The sisters took care of the elderly, the sick and children. Faithful to their vow of chastity and to their vocation, they were murdered by soldiers of the Red Army in 1945. The beatification of 10 Elizabethan sisters took place on 11th June in the cathedral in Wroclaw. The ceremony was presided over by the Prefect of the Congregation for the Causes of Saints, Cardinal Marcello Semeraro, who compared this martyrdom to the current situation in Ukraine.
“The whole life of these sisters was a true gift of self in service to the sick, the little ones, the poor, the most needy. Their selfless love was heroic to the extent that they chose not to flee from the approaching Red Army in late 1944-45. And this despite the news of its brutality and the atrocities committed by its soldiers against the inhabitants of East Prussia”. – Cardinal Marcello Semeraro, prefect of the Congregation for the Causes of Saints, who presided at the beatification Mass in the cathedral in Wrocław, said in his homily.
Cardinal Semeraro stressed that the martyrdom of the 10 Elizabethan sisters brings to mind the violence, cruelty and hatred that now afflict Ukraine. In his homily, he noted that gestures of selfless love and concern for others build peace and are a response to the violence that occurs in the face of war.
In the face of ongoing war conflicts, the hierarch encouraged fervent prayer through the intercession of the new blessed. “We ask the Lord through their intercession that the world may never again lack respect for womanhood, equality in the dignity of man and woman and protection of motherhood. (…) Today we commend to them in a special way the Ukrainian people, migrants and our quest for peace,” – he said in his homily.
The Prefect of the Congregation for the Causes of Saints recalled Pope Francis’ words in which the Holy Father thanks the Poles for being the first to support Ukraine by “opening their borders, their hearts and the doors of their homes to Ukrainians fleeing war.”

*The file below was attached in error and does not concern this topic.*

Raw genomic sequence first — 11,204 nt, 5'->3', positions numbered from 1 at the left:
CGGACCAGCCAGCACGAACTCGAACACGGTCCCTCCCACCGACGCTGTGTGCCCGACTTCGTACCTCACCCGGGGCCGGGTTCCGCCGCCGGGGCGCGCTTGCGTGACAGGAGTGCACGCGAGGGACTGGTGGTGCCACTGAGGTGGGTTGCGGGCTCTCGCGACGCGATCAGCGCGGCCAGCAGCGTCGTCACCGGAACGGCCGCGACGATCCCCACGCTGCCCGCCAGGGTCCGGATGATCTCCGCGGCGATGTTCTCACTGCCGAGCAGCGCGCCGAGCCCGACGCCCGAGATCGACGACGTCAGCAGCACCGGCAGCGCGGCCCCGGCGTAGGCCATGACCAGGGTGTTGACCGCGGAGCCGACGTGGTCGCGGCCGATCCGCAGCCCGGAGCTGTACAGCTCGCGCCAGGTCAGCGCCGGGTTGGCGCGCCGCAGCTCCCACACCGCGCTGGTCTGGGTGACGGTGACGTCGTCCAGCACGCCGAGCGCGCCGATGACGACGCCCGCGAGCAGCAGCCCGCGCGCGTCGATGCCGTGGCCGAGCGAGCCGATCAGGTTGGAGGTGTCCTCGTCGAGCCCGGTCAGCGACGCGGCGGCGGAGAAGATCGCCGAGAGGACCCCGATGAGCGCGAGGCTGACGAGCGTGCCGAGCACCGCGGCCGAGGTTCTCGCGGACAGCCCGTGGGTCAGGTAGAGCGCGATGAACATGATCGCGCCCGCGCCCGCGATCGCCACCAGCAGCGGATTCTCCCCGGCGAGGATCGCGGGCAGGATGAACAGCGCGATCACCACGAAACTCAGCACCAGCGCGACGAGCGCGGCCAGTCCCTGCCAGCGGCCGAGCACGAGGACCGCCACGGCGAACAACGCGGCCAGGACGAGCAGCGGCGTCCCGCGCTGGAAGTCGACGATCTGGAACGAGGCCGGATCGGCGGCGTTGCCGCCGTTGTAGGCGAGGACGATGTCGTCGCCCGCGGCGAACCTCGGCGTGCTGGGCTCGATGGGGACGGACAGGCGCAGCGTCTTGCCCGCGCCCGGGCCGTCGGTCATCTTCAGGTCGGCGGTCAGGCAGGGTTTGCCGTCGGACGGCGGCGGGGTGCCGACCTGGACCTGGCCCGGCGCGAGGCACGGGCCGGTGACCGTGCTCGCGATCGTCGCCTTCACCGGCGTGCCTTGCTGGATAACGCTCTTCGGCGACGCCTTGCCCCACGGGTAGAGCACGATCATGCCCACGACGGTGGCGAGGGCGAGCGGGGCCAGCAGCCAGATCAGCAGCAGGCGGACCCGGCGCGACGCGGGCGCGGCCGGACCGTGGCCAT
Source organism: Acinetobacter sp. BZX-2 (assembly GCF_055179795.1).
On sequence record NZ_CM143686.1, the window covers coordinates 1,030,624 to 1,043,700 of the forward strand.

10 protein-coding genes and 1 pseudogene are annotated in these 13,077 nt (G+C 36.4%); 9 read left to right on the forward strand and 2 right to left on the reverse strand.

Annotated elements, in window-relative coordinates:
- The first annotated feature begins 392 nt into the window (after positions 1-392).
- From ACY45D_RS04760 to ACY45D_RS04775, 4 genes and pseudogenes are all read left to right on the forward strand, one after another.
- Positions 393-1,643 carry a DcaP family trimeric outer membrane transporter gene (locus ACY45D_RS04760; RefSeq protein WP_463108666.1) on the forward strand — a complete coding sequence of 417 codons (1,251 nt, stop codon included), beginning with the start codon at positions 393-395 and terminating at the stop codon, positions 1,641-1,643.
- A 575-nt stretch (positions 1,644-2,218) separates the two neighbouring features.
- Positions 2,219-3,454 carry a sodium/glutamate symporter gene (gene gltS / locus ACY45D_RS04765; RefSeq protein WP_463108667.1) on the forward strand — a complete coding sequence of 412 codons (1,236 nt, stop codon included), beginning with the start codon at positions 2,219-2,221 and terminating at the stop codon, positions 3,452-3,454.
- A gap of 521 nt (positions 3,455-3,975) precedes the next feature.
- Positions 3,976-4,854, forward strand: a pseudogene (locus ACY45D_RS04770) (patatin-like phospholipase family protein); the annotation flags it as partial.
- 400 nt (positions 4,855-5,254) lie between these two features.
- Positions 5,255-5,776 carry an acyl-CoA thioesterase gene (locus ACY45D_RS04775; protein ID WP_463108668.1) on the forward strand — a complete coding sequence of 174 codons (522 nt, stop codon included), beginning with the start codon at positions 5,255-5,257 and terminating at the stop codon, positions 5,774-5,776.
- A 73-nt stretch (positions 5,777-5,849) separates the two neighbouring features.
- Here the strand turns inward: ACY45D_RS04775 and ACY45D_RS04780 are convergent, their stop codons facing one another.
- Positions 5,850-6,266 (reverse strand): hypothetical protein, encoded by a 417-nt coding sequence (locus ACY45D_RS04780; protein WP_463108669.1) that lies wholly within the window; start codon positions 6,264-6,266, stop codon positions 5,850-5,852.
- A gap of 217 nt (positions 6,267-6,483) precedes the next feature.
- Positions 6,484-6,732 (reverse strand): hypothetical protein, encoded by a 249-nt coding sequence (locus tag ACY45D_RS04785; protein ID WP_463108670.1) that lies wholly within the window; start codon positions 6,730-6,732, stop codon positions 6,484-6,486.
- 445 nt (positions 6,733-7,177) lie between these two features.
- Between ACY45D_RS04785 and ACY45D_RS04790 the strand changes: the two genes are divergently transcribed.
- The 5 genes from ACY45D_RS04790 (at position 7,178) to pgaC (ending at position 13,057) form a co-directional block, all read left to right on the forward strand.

Sister Maria Paschalis Jahn, was born on 7 April 1916 in Nysa. After taking her religious vows, she stayed in Kluczbork, Glubczyce, Nysa, and then in the Czech Republic. On 11 May 1945, Sister Paschalis was brutally attacked by a Soviet soldier, defending her chastity and faith, and shot by him. Like 9 other sisters, although they lived in different places and took up different jobs, she remained faithful to her vocation to the end, giving her life in defence of her charges.
The Elizabethan sisters stress that the beatification of the 10 nuns is a symbol of remembrance of the tragic death of all nuns who died at the hands of the Red Army in 1945. They estimate that only in their congregation over 100 sisters died in similar circumstances.
The Congregation of the Sisters of St. Elizabeth was founded in Nysa in 1810. The main goal of the congregation is selfless service to those in need, especially the suffering and the sick. Currently the Congregation of the Sisters of St. Elizabeth is active in 19 countries in Europe, Asia, Africa and South America. Currently about 1000 sisters work in hospitals, kindergartens, schools and parishes. The sisters run community centres, nursing homes, orphanages, educational institutions and boarding schools.
In the Church, the liturgical commemoration of Sister Paschalis Jahn and her companions, martyrs of the Congregation of St. Elizabeth, will be celebrated annually on 11 May.